There have been contested claims that the young man involved in the Melbourne case lives with an intellectual disability. But, it is nonetheless unsurprising that women experienced his actions as harassment, even if they were not intended as such – as well as potentially highlighting the collective difficulty we all face in recognising and respectfully interacting with people living with disabilities.

One significant outcome of men’s routine intrusions on women is a decreased sense of social trust. Many women in our research projects reported being wary of, and on guard around, men in public spaces. The threat of rape as an ever-present possibility (and all-too-common reality) for women structures their experiences with intrusive male strangers in public.

What women are expected to have is “the right amount of panic”. This means responding to the routine with an eye on escalation, aware they still live in a world where they are held responsible for preventing sexual assault.

Donald Trump said his comments describing the sexual assault of women were ‘locker-room talk’. Reuters/Mike Segar

Social media: virtual resistance and harassment

Both of these examples also highlight the complex role that social media can play in relation to women’s experiences of harassment and sexual assault.

In both cases women were able to harness social media as a powerful tool to give voice to their experiences of sexual harassment and assault. Social media enabled women to directly challenge the dominant narrative put forth by Trump and his ilk that such matters are “trivial”.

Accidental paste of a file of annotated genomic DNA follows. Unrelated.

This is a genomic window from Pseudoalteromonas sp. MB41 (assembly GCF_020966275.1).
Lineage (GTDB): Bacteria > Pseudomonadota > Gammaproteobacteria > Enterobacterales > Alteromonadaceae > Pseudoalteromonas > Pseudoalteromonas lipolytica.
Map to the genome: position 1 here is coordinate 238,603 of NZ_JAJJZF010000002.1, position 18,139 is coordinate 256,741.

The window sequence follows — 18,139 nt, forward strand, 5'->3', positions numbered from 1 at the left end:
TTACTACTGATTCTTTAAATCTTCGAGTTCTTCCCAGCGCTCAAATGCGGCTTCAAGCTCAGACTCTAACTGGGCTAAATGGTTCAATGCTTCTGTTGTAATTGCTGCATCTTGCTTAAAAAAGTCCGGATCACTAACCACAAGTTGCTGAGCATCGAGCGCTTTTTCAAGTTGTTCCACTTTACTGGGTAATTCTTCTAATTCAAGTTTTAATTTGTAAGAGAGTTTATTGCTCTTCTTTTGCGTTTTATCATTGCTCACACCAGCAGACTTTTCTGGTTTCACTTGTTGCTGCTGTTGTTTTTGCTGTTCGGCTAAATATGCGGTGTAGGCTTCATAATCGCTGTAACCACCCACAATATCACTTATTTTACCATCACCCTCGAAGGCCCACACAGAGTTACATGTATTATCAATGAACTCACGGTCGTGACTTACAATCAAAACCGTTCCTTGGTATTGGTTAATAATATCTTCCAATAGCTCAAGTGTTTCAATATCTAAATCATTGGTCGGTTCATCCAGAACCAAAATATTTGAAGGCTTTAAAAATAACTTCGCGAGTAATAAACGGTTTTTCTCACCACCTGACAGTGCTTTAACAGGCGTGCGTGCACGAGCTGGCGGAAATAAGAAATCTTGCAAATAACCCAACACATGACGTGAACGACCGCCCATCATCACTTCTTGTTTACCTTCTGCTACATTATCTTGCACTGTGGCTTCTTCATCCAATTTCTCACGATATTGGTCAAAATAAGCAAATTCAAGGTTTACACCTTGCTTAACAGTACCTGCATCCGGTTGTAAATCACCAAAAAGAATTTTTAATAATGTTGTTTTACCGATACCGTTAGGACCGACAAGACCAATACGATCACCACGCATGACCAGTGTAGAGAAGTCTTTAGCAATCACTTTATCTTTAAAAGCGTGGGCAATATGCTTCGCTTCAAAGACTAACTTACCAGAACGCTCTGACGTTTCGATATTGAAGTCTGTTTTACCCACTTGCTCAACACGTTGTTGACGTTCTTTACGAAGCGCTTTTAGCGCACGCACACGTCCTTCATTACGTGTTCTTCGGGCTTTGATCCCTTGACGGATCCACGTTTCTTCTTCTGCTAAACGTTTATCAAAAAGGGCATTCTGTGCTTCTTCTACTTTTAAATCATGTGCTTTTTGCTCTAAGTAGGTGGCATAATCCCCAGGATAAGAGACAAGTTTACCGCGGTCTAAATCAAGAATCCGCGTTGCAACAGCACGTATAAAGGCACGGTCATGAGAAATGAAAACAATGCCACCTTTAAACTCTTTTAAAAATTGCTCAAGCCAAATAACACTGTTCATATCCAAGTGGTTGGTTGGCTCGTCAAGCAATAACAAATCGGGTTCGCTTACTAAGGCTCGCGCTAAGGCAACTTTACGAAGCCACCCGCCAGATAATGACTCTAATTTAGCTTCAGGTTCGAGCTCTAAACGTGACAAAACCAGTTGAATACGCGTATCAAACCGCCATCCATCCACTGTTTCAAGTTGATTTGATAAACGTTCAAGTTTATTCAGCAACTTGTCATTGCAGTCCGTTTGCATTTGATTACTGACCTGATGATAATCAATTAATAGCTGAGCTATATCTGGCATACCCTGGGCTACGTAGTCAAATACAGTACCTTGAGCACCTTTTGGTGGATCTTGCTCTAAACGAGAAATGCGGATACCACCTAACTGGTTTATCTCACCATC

That so many women have chimed in with their own experiences, or shared the Facebook post, illustrates how online disclosure can function as a collective experience of validation and solidarity. Many participants in my (Bianca’s) research found online spaces highly valuable for these reasons.

Social media can also provide a space for women to obtain some sense of justice, and to achieve retribution or punishment of their perpetrator. Given many women are denied access to justice through the formal justice system, social media can provide a vitally important space in this regard.

Yet the Melbourne case in particular raises some questions and challenges about the use of social media to expose perpetrators. His actions undoubtedly unsettled the women involved. But it is questionable to what extent he “deserved” such public shaming, and to what extent this was proportionate to the nature and harms of his actions.

There are also racial dynamics here that need to be carefully unpicked. What is being, perhaps unthinkingly, reproduced in using the experience of young Asian women – two of the women who were harassed are explicitly categorised in the original post as “young Asian” women, while a third is a “young woman” – as a conduit for a white woman’s anger? Is there a tension between speaking out and speaking for?

Additionally, in now deleted Facebook posts, the Melbourne-based woman indicated she had received a stream of online abuse, including being sent “dick pics”.

Sharing their experiences on social media can often amplify and repeat the abuse women seek to expose, as much as it might also work to challenge and disrupt men’s behaviour and dominant narratives of assault.

Women across the world have mobilised the internet as a powerful force to demonstrate the range and extent of sexual violence, to challenge its trivialisation and normalisation, and to access forms of justice denied to them through formal structures.

However, we also need to recognise the internet’s role in changing how we create, ingest and distribute information, and consider the implications for harnessing online spaces to end violence against women.